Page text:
Auckland residential property listings at lowest level in at least four years

Auckland residential property listings at lowest level in at least four years

Houses listed for sale in Auckland are at their lowest point in at least four years, based on data interest.co.nz tracks from RealEstate.co.nz and Trade Me.

Interest.co.nz's weekly index tracking listings on the two websites gives a reading of 65.897 today, continuing a steady decline since March. Interest.co.nz has been tracking property listings on the two websites since March 24, 2008, when the index started at 100. (See chart below).

The drop in house listings in Auckland comes with Barfoot & Thompson, Auckland's biggest real estate agency, reporting its new listings fell in April, down 17.6% to 1,266 from 1,537 in March. Total listings were 4,621 at the end of April, down from 4,771 at the end of March and down from 5,580 at the end of April a year ago, Barfoot & Thompson said. See our report on Barfoot's figures for April here.

The latest Real Estate Institute of New Zealand (REINZ) monthly figures, also for April, showed Auckland recorded its highest number of sales in an April month since 2007, although the April 2012 total of 2,157 sales was still well below April 2007's 2,843. The median Auckland price fell by NZ$5,200, or 1.1%, from March's record high of NZ$495,200.

And the stratified REINZ Housing Price Index  for Auckland, which provides an averaging of sales prices for common groups of houses and was developed in conjunction with the Reserve Bank, was at a record high in April, 2.3% higher than a previous peak in July 2007.

Meanwhile, in April the Productivity Commissioncalled for both the development of greenfields sites and moderate-density brownfields development to lift the number of houses on the market in and around Auckland and to help alleviate housing affordability problems.

 

We welcome your help to improve our coverage of this issue. Any examples or experiences to relate? Any links to other news, data or research to shed more light on this? Any insight or views on what might happen next or what should happen next? Any errors to correct?

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17 Comments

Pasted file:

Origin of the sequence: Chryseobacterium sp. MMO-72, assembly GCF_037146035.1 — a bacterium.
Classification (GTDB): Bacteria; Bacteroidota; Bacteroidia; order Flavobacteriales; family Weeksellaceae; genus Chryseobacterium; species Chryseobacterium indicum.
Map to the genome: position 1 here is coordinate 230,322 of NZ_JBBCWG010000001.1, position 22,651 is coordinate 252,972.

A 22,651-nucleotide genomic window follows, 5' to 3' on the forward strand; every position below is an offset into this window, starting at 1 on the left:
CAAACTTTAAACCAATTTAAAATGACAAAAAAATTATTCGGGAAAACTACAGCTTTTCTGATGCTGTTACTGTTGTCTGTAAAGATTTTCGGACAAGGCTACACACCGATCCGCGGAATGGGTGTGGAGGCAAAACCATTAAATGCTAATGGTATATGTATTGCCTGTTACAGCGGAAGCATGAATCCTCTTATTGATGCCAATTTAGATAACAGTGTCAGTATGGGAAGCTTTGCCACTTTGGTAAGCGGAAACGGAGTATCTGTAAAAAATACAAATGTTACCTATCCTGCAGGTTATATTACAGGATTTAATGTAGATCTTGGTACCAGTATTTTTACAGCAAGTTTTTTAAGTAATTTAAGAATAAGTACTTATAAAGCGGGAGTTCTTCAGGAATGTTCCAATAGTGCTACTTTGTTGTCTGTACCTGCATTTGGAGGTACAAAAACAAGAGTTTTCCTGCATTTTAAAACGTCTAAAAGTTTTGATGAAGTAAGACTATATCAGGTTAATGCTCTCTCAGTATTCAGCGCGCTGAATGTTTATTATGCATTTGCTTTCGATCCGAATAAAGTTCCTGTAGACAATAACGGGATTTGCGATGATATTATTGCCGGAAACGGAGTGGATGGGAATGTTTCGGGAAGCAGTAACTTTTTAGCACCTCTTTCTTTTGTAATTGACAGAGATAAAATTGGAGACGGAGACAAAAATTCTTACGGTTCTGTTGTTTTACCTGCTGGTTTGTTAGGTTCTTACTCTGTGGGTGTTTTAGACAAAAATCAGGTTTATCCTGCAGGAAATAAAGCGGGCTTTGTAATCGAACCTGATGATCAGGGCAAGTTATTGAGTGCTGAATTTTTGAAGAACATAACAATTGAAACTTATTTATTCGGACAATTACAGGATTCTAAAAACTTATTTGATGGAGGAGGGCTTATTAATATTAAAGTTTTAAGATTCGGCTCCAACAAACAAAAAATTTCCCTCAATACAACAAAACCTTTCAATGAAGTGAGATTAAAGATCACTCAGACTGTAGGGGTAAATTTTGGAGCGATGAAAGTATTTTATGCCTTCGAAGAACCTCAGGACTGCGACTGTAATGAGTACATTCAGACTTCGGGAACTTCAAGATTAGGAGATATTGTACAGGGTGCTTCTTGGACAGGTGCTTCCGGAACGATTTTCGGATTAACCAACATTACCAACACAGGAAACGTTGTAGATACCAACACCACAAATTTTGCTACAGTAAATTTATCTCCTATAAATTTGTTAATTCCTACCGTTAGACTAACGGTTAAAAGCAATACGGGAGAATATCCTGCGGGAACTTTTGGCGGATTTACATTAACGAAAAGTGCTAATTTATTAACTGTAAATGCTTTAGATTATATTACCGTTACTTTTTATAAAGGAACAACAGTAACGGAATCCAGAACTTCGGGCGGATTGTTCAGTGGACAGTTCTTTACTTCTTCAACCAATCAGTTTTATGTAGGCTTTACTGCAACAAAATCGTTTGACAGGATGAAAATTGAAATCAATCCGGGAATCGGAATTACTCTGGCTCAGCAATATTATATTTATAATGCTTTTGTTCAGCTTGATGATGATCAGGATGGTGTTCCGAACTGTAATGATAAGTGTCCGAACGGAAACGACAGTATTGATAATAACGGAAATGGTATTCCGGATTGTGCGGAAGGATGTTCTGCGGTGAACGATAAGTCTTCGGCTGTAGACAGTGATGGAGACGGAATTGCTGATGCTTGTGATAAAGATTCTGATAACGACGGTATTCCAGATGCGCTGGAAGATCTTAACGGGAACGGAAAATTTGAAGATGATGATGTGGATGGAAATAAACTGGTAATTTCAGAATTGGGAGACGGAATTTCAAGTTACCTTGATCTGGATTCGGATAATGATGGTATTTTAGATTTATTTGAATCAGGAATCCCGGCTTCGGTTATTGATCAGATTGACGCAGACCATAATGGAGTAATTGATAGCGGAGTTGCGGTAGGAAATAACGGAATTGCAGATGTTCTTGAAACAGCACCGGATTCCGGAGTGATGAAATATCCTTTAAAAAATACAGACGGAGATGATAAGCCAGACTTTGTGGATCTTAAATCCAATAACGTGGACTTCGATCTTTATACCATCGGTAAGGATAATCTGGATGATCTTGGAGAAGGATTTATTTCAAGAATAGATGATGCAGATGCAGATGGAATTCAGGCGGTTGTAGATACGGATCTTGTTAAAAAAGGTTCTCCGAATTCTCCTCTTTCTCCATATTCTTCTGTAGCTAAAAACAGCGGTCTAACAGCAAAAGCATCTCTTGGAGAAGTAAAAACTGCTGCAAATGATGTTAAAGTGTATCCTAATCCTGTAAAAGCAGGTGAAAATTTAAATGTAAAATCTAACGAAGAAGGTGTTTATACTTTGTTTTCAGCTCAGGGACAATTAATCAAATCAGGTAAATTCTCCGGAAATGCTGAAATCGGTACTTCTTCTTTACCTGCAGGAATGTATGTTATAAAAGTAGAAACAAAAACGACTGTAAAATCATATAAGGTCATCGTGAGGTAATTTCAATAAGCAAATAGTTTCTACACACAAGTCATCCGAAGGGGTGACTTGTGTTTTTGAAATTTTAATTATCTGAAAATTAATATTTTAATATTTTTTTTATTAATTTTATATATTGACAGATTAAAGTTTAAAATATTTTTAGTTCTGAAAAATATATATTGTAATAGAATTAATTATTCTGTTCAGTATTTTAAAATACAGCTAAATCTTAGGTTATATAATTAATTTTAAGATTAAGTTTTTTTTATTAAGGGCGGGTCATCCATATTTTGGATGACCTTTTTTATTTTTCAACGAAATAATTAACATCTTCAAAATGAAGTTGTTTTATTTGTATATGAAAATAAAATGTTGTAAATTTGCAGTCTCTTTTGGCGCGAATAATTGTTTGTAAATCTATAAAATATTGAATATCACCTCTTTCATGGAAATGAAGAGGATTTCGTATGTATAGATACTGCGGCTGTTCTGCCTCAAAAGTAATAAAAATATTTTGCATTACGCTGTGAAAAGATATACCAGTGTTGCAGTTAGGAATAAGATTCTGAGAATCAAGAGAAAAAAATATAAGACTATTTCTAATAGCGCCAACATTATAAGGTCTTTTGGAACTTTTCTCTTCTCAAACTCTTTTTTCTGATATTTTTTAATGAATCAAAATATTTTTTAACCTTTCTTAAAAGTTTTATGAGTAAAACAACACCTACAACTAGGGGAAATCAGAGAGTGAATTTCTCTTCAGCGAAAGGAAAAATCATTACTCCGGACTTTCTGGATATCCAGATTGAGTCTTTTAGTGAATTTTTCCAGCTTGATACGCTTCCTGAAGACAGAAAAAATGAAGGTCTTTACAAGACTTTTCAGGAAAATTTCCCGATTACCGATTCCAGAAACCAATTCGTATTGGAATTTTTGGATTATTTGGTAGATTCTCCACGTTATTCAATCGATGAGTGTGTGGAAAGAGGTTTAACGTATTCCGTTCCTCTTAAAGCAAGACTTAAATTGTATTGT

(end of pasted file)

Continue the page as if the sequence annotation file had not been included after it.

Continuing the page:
I'm seeing the usual - rabid bidders frothing at the mouth to pay 7 figures for shacks that need a bulldozer.

Isnt that really sad!!!

No surprise really - no one is building anything...

Go SK ... you should be salivating at the mouth at this great news !  ... you know the mantra by now ...supply down, prices up !
I truly hope the prices in central Auckland just keep rising and rising.... the higher they go, the greater the fall ....  but I would say you have never experienced that yet ?  

Not a mantra - just the most basic of economic theories.
Price increases are all well and good - but paper profits dont pay for the martinis do they.
Luckily the rents flow in regardless of what prices are doing.

That is just what I am saying .... residential house prices are based on supply and demand, as we both know.
However in NZ it is a "flawed" one regarding the rental market, that is subsidised by the accommodation supplement, WFF (middle class welfare) and tax breaks for residential landlords ....even if you just took one of those away, you would see a "shift" in your rental income SK ... and I didn't even mention the "other" that will never happen in NZ anyway (too many vested interests)  .. a capital gains tax.
The reason I am against how residential property is structured in NZ, is that the regular taxpayer is subsidising your rental income with the above and I truly believe in a "free market" with no government interference in the rental market. 
So in reality this government (and previous others) have the banks dictating to them to keep property prices higher, so the banks will stay in a profitable business. The banks are so scared of a property price drop, the government have to "top up" peoples income to pay their rents......or in other words "keep the ponzi scheme going"
I have always said, it is the banks that are getting the last laugh .... their profits tell the story.
BTW  I am definitely not "anti-property", I have a residential property in central Auckland returning 14.2% pa gross but the return on Auckland property now is pretty dour and I would not even look at a property until I could get at least a 7% pa gross return.